Cleveland Fed researchers look at trends in MMMFs; tri-party repos; and levels of financial stress
At its peak, around $2 trillion worth of securities changed hands daily in the tri-party repo market, where borrowers pledge their securities as collateral for the cash they want to borrow. The market value of the securities involved in these deals (i.e., the total collateral value) rose steeply after 2011, peaked toward the end of 2012, and then fell steeply. Federal Reserve Bank of Cleveland researchers Mahmoud Elamin and William Bednar say an increase in Fed purchases and holdings of agency securities might have been responsible for some of the decline in the volume of agency securities traded in the tri-party repo market.
In the wake of Lehman Brothers’ failure in 2008, a money market mutual fund (MMMF) called the Reserve Primary Fund experienced substantial outflows, due to concerns about the fund’s credit exposure to Lehman. These events triggered large withdrawals from other MMMFs, resulting in Treasury and Federal Reserve programs to mitigate the outflows. Federal Reserve Bank of Cleveland economist Lakshmi Balasubramanyan looks at where MMMFs stand today, in terms of their riskiness and their ability to meet sudden liquidity requirements. She finds that the liquidity positions of prime funds have weakened somewhat since 2011 (when the data became available). While posing no immediate threat to financial stability, Balasubramanyan says regulators must keep an eye out for large fluctuations in MMMF’s holdings of liquid funds, which can pose a threat in the event of financial stress.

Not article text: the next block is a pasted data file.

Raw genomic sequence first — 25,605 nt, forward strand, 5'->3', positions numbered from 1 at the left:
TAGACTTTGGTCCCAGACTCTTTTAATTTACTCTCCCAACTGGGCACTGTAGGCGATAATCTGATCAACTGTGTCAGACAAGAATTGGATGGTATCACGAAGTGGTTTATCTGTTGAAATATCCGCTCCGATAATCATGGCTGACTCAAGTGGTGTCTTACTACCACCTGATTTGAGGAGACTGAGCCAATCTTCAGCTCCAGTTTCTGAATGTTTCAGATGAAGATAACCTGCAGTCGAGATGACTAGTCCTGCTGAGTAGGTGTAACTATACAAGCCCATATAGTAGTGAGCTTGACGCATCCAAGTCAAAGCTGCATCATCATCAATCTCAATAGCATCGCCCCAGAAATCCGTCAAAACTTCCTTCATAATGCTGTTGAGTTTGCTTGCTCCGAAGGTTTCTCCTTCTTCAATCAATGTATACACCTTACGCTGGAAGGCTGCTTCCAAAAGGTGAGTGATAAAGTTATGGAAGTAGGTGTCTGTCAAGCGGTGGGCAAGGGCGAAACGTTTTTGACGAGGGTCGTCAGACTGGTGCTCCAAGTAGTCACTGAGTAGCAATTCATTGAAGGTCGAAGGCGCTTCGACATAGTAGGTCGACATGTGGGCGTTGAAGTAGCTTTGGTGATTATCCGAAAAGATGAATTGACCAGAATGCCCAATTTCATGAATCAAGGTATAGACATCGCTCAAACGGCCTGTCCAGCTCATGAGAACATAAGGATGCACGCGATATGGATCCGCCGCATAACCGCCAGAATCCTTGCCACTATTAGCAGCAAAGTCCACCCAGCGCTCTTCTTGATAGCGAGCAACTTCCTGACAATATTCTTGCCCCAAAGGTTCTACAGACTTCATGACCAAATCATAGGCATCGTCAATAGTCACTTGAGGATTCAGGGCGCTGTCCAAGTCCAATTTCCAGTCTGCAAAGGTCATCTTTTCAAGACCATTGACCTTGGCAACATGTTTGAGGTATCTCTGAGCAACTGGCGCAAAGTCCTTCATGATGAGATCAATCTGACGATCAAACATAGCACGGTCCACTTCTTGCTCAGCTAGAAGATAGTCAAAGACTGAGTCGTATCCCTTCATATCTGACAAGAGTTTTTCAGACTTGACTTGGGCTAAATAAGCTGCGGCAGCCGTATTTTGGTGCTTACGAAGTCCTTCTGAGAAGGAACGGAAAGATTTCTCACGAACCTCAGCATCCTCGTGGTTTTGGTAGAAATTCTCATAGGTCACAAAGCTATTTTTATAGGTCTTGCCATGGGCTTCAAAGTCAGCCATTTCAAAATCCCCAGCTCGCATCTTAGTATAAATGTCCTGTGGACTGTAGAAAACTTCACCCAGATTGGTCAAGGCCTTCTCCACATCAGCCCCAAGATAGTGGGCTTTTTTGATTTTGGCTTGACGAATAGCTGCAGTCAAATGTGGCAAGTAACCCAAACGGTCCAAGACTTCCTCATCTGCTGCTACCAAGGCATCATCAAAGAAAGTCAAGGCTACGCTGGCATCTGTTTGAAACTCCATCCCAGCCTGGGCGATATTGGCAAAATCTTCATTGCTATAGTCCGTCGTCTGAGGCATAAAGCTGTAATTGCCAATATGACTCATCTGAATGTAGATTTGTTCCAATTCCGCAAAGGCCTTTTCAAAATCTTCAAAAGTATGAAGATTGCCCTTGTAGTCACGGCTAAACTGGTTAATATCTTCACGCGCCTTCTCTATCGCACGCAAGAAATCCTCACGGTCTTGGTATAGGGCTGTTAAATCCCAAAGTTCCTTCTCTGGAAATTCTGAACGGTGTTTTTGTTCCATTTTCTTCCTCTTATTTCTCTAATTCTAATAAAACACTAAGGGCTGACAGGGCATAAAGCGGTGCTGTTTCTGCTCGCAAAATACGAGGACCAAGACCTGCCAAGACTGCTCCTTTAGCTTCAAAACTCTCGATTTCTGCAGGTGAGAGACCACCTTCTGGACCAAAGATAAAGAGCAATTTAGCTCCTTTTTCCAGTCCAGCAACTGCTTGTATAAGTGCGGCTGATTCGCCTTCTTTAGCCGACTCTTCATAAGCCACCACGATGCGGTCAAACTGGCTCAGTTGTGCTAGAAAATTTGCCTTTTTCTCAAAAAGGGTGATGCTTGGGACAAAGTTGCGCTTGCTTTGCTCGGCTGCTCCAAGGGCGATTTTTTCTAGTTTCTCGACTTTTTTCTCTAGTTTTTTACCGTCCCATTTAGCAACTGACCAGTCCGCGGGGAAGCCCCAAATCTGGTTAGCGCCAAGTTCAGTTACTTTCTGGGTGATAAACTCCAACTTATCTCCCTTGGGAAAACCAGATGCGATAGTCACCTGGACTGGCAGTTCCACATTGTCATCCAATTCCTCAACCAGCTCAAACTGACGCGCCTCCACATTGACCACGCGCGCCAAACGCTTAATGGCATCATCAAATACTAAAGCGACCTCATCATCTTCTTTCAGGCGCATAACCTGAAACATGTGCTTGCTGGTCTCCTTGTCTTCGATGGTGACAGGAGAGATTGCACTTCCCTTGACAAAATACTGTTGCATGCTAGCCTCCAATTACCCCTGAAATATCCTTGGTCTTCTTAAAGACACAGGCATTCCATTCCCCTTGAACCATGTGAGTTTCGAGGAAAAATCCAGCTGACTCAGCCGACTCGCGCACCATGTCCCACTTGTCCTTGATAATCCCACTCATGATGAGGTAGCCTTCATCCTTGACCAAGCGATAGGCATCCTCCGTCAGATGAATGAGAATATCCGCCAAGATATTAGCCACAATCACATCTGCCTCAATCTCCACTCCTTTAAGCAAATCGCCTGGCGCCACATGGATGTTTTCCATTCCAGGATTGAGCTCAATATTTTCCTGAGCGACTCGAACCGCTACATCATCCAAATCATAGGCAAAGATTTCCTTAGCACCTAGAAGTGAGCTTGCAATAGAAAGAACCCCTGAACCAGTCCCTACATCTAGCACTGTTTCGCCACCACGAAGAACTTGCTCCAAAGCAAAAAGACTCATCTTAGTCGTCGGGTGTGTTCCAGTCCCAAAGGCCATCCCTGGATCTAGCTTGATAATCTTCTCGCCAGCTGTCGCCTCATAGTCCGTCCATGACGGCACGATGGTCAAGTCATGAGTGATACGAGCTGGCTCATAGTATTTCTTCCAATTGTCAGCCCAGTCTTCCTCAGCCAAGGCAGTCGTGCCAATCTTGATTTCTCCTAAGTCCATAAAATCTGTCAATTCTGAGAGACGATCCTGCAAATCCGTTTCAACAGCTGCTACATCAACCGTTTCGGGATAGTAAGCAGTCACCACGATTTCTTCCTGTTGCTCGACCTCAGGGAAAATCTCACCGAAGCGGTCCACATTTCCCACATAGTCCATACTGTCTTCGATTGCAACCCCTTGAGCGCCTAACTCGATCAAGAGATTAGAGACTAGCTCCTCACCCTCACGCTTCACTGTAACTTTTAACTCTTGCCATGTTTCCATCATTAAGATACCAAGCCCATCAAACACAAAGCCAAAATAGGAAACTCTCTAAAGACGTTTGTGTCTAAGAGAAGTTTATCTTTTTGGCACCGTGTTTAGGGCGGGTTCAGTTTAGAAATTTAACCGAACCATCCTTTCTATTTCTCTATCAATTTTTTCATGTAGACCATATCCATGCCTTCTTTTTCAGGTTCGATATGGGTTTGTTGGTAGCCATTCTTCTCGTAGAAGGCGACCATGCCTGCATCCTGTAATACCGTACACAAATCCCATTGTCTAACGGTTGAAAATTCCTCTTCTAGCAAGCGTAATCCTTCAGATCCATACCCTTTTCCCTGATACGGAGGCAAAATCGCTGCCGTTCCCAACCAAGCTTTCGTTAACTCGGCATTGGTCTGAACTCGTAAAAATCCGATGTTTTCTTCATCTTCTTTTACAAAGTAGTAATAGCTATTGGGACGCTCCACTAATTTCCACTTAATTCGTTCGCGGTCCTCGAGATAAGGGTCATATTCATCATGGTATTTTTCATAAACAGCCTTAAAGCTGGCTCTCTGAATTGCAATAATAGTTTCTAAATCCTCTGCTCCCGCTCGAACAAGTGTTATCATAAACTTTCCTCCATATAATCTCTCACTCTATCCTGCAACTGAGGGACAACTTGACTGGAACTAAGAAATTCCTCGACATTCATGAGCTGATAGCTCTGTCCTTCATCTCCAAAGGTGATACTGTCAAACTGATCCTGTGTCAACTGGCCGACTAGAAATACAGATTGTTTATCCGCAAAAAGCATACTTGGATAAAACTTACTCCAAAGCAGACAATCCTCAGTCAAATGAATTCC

The Cleveland Financial Stress Index (CFSI) has remained in a Grade 1 or “low stress” period throughout most of the first quarter of 2014. The index trended upward in January and early February, crossing into a Grade 2 or “normal stress” period, largely due to increased contributions of the equity market to overall financial stress, according to Federal Reserve Bank of Cleveland analyst Amanda Janosko. The CFSI then subsided while remaining at an elevated level within Grade 1.
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